6.       The medications we take may prevent absorption of certain nutrients and deplete nutrients from our body – There are several examples of medications that affect nutrient absorption.  For example, acid reducers for acid reflux neutralize stomach acid which is required for calcium absorption.  Likewise, cholesterol medication decreases vitamin D production in the liver, which is also critical to calcium absorption.  Cholesterol medication also decreases the body’s production of Coenzyme Q10 which is a critical antioxidant and important for cellular energy.  Antibiotics kill bacteria in the gut that produce vitamin K.  Even the pain medication you’re taking can deplete a multitude of nutrients from vitamin C to Zinc.  And the list goes on…

Not taking a supplement in this age of nutritional decline is a mistake.  Even if you do eat a healthy diet, you may not be getting all the nutrients you need to stay well.

So what supplement should you take?  That depends on your individual health status and your ability to supplement.  I generally recommend that anyone looking to make a serious change in their nutrition consult with a healthcare provider.  That being said, make sure that the people you take your health advice from are in the health business and not the disease management business.  Just because a provider may understand the cause and treatment of disease, does not necessarily mean that they understand what it takes to be healthy.  Managing the symptoms of your disease is not the same as being healthy.  Don’t confuse the two.

Supplementation is a crucial aspect to being healthy.  With regard to which supplements to choose from the infinite choices, we’ll discuss that in a future blog.

Are You Even Willing To Be Healthy?

The great motivational speaker Les Brown once said “The hardest part is getting the person to be an active participant in their own recovery.”  As a healthcare provider, I’m faced with this dogging anathema regularly.  People want health, but are unwilling to do the work and invest in themselves enough to obtain and maintain it.

Participating in our local community is very important to me and our chiropractic office regularly attends dozens of community events every year, from health fairs to senior expos.  Consistently, a regular occurrence during these events are those looking for solutions to the near limitless potential problems that ail the average individual.   I probably speak, at least briefly, with thousands of separate individuals at each of the multitude of venues we associate with annually.  Of issue, is how few of those people are actually willing to pursue any form of solution to their problem.

Recently, we attended a wellness expo for the local school district.  We performed nearly 60 screenings in a single morning, evaluating the attendees for muscular and postural issues.  Most of the people I consulted with during the screening were suffering from various conditions, often for years.  Most had also “learned to live with it.”  What always continues to surprise me about these events is that a person can list a litany of ailments but how very few will actually take any further action to correct them, even when a solution is presented to them.  Often, I can offer my confidence that we may have the potential solution they’re looking for to significantly improve or even resolve their issue, yet the person will refuse any additional commitment to being health.  My observation is that they are more content in their illness than in the potential to be well.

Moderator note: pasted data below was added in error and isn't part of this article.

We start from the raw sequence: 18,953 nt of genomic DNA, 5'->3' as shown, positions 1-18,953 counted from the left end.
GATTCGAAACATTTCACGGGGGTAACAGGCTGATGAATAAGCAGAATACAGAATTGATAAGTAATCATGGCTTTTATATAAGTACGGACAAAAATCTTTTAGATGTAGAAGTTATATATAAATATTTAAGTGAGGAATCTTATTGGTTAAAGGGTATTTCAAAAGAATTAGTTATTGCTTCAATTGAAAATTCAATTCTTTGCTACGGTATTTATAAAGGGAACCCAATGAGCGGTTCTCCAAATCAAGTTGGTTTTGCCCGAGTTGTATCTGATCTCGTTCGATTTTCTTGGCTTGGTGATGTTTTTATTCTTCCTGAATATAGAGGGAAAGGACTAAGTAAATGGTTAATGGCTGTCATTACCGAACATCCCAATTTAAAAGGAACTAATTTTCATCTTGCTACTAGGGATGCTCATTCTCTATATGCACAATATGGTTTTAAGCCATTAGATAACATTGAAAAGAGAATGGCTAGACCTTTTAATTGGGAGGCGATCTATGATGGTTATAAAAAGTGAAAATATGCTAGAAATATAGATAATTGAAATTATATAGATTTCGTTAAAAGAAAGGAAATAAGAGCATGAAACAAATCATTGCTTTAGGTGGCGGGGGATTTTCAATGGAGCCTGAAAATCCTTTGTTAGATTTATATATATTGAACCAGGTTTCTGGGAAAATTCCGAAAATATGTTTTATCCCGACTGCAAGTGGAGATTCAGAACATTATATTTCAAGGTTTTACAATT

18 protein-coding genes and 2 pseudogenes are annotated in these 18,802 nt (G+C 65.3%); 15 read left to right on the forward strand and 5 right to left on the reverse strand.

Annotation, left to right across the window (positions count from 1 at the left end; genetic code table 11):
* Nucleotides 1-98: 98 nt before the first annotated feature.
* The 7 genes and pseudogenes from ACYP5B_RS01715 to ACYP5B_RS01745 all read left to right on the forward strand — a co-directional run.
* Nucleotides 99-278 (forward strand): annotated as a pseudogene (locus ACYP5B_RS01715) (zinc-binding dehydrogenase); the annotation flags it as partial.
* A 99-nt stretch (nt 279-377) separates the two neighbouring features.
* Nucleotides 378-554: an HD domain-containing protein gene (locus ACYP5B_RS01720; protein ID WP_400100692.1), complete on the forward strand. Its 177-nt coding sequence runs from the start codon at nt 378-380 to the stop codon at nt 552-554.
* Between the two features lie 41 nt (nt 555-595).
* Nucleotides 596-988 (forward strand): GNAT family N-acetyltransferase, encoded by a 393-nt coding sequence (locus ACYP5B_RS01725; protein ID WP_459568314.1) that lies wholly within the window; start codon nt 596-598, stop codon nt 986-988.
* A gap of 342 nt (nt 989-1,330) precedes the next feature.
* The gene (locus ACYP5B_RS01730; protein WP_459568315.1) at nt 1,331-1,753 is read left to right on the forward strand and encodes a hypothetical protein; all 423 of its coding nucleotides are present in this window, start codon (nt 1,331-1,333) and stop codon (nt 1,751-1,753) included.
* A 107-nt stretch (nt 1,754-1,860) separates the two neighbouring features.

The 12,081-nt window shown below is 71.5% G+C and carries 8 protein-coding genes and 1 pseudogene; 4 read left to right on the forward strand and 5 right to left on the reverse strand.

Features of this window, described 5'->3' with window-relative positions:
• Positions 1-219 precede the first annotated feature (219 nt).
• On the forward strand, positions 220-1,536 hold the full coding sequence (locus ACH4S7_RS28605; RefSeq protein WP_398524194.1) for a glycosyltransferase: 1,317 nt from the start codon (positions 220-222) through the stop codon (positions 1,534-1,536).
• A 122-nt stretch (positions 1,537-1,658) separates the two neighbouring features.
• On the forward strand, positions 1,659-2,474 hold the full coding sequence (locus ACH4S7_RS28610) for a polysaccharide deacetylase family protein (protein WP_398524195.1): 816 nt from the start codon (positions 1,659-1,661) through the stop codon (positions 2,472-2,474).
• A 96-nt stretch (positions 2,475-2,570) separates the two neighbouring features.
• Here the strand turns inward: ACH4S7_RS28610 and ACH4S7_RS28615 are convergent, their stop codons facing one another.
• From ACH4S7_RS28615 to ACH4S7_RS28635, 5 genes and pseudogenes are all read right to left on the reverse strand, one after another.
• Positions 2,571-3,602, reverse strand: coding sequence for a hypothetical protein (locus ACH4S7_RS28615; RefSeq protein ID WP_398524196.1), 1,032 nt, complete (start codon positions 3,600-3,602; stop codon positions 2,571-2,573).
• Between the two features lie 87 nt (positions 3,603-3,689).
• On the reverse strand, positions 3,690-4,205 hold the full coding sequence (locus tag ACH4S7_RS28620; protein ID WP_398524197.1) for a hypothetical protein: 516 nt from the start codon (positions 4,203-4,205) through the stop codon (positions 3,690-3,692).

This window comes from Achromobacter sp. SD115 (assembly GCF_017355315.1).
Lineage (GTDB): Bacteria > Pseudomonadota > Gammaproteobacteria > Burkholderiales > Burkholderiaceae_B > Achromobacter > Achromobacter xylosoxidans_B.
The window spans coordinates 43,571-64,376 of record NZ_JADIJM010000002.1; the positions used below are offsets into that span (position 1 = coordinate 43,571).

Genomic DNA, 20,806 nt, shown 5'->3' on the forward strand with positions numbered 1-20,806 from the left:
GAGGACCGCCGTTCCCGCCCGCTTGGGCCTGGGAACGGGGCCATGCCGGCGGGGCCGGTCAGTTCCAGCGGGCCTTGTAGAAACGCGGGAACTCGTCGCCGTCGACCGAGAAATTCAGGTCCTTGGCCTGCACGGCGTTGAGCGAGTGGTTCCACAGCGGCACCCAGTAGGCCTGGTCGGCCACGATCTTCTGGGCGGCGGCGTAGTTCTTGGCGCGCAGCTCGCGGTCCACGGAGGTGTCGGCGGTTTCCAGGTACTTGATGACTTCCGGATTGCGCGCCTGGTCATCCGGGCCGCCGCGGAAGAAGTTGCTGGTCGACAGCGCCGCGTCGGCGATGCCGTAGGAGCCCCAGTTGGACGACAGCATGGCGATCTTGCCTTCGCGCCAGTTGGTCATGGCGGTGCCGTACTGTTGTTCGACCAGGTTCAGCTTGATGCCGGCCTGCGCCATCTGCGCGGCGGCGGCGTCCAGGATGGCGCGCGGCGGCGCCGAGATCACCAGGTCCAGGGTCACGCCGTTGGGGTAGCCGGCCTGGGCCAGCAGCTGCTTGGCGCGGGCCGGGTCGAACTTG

This is a phenomenon I have seen in broad ranges of patients in all avenues of care.  From the person who won’t commit to beginning care to the person who does not follow through with their treatment to completion, there seems to be a generalized non-committal attitude toward being well.  I think that even if I could promise a free guaranteed 100% cure, many people would still turn it down.  Now, I don’t promise cure and nothing is guaranteed, but you get the point.  Many people are unwilling to invest in their own recovery.  Why?  The answer is fear.

I once heard someone say that F.E.A.R is False Evidence Appearing Real.  Fear holds people back.  It keeps the greatness of individuals trapped inside them so they never realize their full potential.  The same is true of health.  You have an amazing healing potential.  The question that should be asked is fear preventing you from living up to your full health ability?  Is fear limiting your willingness to try alternative treatment options?  Is fear stealing your hope?

Fear with regard to health manifests itself in many ways.   Fear is a pernicious multifaceted beast that prevents many from realizing wellness.  Do any of these describe you?

1.        Fear of commitment – Health will never be handed to you on a silver platter.  Health is something you must commit to.   Health isn’t a matter of happenstance or occurrence by chance of fate.  Being healthy is a matter of deliberate intention.  Being healthy requires a time investment.  You have to invest in time to exercise, time to pick the right foods, time to take care of your spine, and time to manage your stress.  The excuse that “I’m to busy” is just that…an excuse.  You have to have health as a priority.